The judges recognized CDC and the Kid Risk, Inc., team for their project entitled Polio Eradicators Use Integrated Analytical Models to Improve Decisions. This project used analytics and operations research to further polio eradication in many ways, including motivating more rapid response to outbreaks and demonstrating that pursuing eradication instead of control is the “best buy” to prevent cases of paralysis and save lives and money. The team clearly showed the number of cases prevented and lives saved as a result of policy maker’s decisions to eradicate polio. The team’s work also demonstrated the need for coordinated cessation of the oral poliovirus vaccine after successful global eradication.
You can read more about the winning project and the award on the INFORMS website.
CDSi Phase I Project: The Immunization Information System Support Branch (IISSB) has recently initiated a second phase of its Clinical Decision Support for Immunizations (CDSi) Project to incorporate both adult vaccines and special immunization considerations into its Logic Specification for ACIP recommendations and supporting resources. To enable this effort, an expert panel has been formed, and it has initiated efforts. Panel membership includes a mix of professionals from IIS programs and vendors, EHR-focused organizations, the Indian Health Service, the Veterans Administration, the American College of Physicians, and the American Academy of Family Practitioners. An in-person panel session is scheduled to be held in Atlanta May 20–22, 2014. The updated CDSi Logic Specification and supporting resources will be available to the immunization community by summer 2015.
In 2010, in an effort to harmonize the outcomes of existing immunization clinical decision support (CDS) tools, IISSB funded a project to:
- Increase the accuracy and consistency of immunization evaluation and forecasting
- Improve the ease of developing and maintaining immunization CDS products
- Improve the process of updating CDS logic with new and/or changed ACIP recommendations
- Improve CDS engines to ultimately ensure that patients receive proper immunizations (i.e., “the right immunization at the right time")
The project formed an expert panel and developed the Logic Specification, which captures ACIP recommendations in an unambiguous manner and provides uniform representation of vaccine decision guidelines to be used in automated vaccine evaluation and forecasting systems. The Logic Specification provides a single, authoritative, implementation-neutral foundation for development and maintenance of CDS engines. The scope of the original logic specification is vaccine groups routinely recommended for healthy children from birth to 18 years of age. This document, along with supporting data and a full suite of test cases, was published in November 2013.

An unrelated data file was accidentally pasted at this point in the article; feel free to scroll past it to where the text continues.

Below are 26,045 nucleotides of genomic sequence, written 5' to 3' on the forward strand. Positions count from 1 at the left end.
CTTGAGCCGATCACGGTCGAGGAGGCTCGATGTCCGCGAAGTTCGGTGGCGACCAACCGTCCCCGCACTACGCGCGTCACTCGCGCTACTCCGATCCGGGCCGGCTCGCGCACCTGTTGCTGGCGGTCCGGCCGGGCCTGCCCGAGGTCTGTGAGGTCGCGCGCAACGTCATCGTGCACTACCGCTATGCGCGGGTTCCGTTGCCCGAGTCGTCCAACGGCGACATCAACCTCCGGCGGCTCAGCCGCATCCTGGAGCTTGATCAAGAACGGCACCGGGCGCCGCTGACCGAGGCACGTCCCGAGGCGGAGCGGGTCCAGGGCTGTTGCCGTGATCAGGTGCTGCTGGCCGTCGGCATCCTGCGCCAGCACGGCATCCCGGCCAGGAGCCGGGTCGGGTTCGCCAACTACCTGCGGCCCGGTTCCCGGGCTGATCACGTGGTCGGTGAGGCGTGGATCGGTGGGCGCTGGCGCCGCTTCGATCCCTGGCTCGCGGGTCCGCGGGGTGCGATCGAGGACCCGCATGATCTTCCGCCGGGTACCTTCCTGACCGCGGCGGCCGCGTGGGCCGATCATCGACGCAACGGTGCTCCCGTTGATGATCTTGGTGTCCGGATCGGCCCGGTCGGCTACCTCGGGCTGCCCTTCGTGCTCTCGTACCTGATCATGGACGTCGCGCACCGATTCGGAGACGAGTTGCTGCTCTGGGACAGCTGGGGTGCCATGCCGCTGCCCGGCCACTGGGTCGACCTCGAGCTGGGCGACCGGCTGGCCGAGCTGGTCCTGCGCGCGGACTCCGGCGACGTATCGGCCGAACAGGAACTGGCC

To learn more, please contact Jennifer Austin Wain.
Immunization Resources: NCIRD publications are available for ordering at CDC-INFO on Demand. You can search for immunization publications by using the “Programs” drop down menu (Immunization and Vaccines), or you can search by “Title.” Numerous items, including the 2014 printed and laminated immunization schedules, the Parents Guide to Childhood Immunizations, and flu campaign materials, can be ordered…
CDC Job Openings: CDC is committed to recruiting and hiring qualified candidates for a wide range of immunization and other positions. Researchers, medical officers, epidemiologists, and other specialists are often needed to fill positions within CDC. For a current listing, including international opportunities, please visit CDC’s employment web page.
Calendar of Events
National Infant Immunization Week (NIIW), April 26–May 3, 2014, nationwide
17th Annual Conference on Vaccine Research, April 28–30, 2014, Bethesda, MD
California Immunization Coalition Summit, May 4–5, 2014, Sacramento, CA
2014 National Adult and Influenza Immunization Summit, May 12–15, 2014, Atlanta, GA
2014 Massachusetts Adult Immunization Conference, May 20, 2014, Worcester, MA
11th National Conference on Immunization & Health Coalitions, May 21–23, 2014, Seattle, WA
National Vaccine Advisory Committee (NVAC) Meeting, June 10–11, 2014, Washington, DC
Immunization Summit, June 17–18, 2014, Charleston, WV
Pennsylvania Immunization Conference, June 19, 2014, Wyomissing, PA